1. In the Ethernet properties window, select the "Sharing" tab.
  2. Select the "Allow other network users to connect through this computer's internet connection" option.
  3. Under "Home networking connection:" select your active Wi-Fi network adapter from the drop-down list. Click "OK".
  4. You may see a pop-up window asking to enable network discovery and file sharing. Allow these optional features if desired.

Open Wi-Fi Properties

Presently how about we adjust the settings on your Wi-Fi network connector:

  1. Return to the fundamental Organization Associations window and right-click your Wi-Fi network connector.
  2. Select "Properties" from the menu.
  3. Select the "Sharing" tab in the new window.
  4. Check the "Permit other organization clients to interface through this PC's Web association" box.
  5. Select your Ethernet adapter name from the drop-down next to "Home networking connection". Click OK.

This completes the Internet Connection Sharing (ICS) setup to allow your Raspberry Pi to access the web through your computer's Wi-Fi connection.

Modify the ICS Settings

There is one more ICS related setting we need to modify:

  1. Open the Organization Associations window once more and right-click the Ethernet connector.
  2. Select "Properties" and go to the "Web Convention Form 4 (TCP/IPv4)" properties.
  3. Select "Acquire an IP address naturally" and "Get DNS server address consequently".
  4. Click "OK" to save the settings.

This configures the Ethernet port as a client to your home network instead of functioning as its own separate network segment.

Check Your Ethernet Connection Properties

Let's verify the settings on the Ethernet connection:

  1. Right-click the Ethernet adapter and open Properties again.
  2. Go to the "Sharing" tab and ensure "Allow other network users..." is ticked.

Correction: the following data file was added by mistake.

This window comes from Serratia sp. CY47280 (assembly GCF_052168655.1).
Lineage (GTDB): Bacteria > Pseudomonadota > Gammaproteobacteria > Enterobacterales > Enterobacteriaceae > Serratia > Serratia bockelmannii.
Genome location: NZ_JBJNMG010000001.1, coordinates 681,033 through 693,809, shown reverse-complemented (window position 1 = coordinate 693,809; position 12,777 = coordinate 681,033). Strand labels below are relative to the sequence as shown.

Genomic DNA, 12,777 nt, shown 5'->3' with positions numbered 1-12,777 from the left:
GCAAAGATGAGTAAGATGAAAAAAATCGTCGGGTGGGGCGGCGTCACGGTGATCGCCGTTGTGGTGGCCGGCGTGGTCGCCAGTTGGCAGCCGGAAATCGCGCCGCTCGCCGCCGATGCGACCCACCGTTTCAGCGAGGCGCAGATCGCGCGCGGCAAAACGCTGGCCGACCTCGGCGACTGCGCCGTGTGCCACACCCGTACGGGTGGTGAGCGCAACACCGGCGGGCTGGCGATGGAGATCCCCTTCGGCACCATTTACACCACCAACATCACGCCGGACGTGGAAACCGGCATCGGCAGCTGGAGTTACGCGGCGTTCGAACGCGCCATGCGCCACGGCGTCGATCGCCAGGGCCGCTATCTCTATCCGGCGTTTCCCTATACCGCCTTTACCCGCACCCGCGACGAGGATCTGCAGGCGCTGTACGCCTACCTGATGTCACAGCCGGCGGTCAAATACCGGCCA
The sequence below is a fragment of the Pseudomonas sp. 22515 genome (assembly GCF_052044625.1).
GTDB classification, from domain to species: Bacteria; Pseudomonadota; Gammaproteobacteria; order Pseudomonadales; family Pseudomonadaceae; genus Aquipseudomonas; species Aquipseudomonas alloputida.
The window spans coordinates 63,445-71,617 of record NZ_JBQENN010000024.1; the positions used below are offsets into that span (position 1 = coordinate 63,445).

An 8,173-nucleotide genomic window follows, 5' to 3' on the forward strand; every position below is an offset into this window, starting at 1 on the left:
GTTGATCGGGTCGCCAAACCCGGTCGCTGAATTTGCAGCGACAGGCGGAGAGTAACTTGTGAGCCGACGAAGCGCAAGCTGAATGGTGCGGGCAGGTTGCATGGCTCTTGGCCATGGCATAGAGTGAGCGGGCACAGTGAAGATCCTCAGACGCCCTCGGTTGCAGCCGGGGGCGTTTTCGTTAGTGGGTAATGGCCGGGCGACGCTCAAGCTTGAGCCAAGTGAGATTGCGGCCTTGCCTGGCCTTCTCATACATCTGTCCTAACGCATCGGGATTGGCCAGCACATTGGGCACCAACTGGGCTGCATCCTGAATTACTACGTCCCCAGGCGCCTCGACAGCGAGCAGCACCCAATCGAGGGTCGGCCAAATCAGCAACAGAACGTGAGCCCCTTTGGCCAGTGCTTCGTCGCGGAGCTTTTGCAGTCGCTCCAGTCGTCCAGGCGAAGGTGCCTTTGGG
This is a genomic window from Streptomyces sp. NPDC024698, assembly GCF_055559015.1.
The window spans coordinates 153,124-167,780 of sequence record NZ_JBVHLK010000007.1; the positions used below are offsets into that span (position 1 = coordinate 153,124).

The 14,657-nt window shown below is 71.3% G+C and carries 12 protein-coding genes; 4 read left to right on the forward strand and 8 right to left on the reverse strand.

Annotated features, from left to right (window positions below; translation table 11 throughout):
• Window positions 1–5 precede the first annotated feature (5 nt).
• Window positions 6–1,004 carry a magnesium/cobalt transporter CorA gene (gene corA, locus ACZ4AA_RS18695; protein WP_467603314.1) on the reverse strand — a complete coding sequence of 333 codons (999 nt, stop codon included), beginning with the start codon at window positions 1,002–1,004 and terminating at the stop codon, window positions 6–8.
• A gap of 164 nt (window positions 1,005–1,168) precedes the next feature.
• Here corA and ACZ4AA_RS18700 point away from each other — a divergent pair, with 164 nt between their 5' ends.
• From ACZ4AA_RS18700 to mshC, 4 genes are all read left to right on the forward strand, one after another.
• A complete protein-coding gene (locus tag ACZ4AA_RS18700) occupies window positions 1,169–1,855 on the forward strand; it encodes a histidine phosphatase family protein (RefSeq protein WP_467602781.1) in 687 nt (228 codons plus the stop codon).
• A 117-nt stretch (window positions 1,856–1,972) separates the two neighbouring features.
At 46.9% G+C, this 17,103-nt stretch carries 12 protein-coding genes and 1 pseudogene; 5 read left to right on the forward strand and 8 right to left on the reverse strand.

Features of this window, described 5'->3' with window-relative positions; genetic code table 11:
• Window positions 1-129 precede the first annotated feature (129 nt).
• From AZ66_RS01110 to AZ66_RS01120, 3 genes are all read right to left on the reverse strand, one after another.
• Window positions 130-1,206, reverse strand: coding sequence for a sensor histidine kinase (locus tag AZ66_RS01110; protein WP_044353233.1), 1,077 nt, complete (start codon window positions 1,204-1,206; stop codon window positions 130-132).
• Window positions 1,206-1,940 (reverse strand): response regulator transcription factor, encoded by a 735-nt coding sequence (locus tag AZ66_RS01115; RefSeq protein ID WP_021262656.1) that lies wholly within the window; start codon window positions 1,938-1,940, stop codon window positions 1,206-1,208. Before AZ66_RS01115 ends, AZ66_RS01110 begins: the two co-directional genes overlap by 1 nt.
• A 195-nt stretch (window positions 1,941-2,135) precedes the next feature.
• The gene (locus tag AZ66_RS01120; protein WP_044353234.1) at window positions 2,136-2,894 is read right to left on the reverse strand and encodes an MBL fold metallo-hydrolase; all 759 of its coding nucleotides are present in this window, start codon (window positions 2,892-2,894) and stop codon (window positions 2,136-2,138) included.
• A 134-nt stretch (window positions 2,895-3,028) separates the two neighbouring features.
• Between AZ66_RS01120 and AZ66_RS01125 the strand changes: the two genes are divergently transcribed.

3. Check that your Wi-Fi adapter name is selected under "Home Networking Connection".

Everything should now be configured correctly to share your Wi-Fi internet connection over Ethernet.

Check Your IPv4 Settings

To finish configuration, we need to check the IP settings:

  1. Go into the Ethernet adapter properties and select "Internet Protocol Version 4 (TCP/IPv4)".
  2. Ensure both addresses are set to "Obtain automatically".
  3. Check that the default gateway matches your home router IP.
  4. Write down the Ethernet adapter IPv4 address shown - this is the gateway IP address your Raspberry Pi will use to access the internet.

Your windows computer is now set up to share its internet connection with the Raspberry Pi over the wired network.

SSH into Your Pi

From your Windows PC, you can now SSH into the Raspberry Pi to remotely arrange and control it:

  1. Open the Order Instant as Executive via looking for it.
  2. Type "ssh pi@" where is the IPv4 address of your PC's Ethernet adapter noted earlier.
  3. When prompted, type "raspberry" for the Pi user password.
  4. You should now be logged into the Raspberry Pi command line interface remotely. Type commands as normal.
  5. To log out, type "exit" and close the Order Brief window.

You have now successfully connected your Raspberry Pi to your Windows computer using Ethernet and accessed it remotely via SSH. Nice work!

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Additional Configuration

A few other optional configurations to consider:

  • Set a fixed IP address on the Raspberry Pi for Secure connectivity. Edit /etc/dhcpcd.conf.
  • Install VNC server on the Pi for graphical remote access in addition to SSH. Run 'sudo apt install realvnc-vnc-server'.
  • Create dynamic DNS hostname to access Pi over the internet. Services like provide free dynamic DNS.
  • Configure firewall rules on Windows and RPi for secure remote access only from trusted IPs.
  • Install Samba to easily transfer files between Windows and RPi over the network share.
  • Enable internet sharing on other devices like mobile phones to route through RPi as a WiFi hotspot.
  • Install home automation software like Home Assistant on RPi to centrally control smart home devices.
  • Add additional peripherals to RPi like cameras, displays, sensors etc for DIY projects.
  • Set up a Pi cluster or install cluster computing software for resource intensive tasks.

There's a lot you can do once your Raspberry Pi is directly connected to your local network. Experiment and have fun!

Troubleshooting Tips:

  • If the internet sharing is not working, double check the ICS configuration settings on both the Ethernet and WiFi adapters
  • Try disabling any antivirus/firewall temporarily on the Windows PC to rule out any blocking
  • Refresh IP settings by releasing and renewing on both devices if IPs are not being assigned properly